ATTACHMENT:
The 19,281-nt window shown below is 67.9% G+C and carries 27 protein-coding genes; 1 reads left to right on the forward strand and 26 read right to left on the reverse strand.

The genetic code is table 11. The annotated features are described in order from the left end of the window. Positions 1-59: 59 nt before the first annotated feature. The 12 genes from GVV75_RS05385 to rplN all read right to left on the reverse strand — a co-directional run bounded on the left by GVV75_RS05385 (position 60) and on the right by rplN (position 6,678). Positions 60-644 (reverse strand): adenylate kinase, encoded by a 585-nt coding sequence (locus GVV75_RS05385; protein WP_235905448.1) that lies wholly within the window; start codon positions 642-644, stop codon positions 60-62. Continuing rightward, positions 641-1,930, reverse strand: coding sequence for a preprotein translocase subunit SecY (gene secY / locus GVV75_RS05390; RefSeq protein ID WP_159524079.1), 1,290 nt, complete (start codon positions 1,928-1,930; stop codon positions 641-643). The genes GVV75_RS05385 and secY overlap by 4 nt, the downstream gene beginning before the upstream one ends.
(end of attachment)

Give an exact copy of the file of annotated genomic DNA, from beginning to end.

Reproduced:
The 19,281-nt window shown below is 67.9% G+C and carries 27 protein-coding genes; 1 reads left to right on the forward strand and 26 read right to left on the reverse strand.

The genetic code is table 11. The annotated features are described in order from the left end of the window. Positions 1-59: 59 nt before the first annotated feature. The 12 genes from GVV75_RS05385 to rplN all read right to left on the reverse strand — a co-directional run bounded on the left by GVV75_RS05385 (position 60) and on the right by rplN (position 6,678). Positions 60-644 (reverse strand): adenylate kinase, encoded by a 585-nt coding sequence (locus GVV75_RS05385; protein WP_235905448.1) that lies wholly within the window; start codon positions 642-644, stop codon positions 60-62. Continuing rightward, positions 641-1,930, reverse strand: coding sequence for a preprotein translocase subunit SecY (gene secY / locus GVV75_RS05390; RefSeq protein ID WP_159524079.1), 1,290 nt, complete (start codon positions 1,928-1,930; stop codon positions 641-643). The genes GVV75_RS05385 and secY overlap by 4 nt, the downstream gene beginning before the upstream one ends.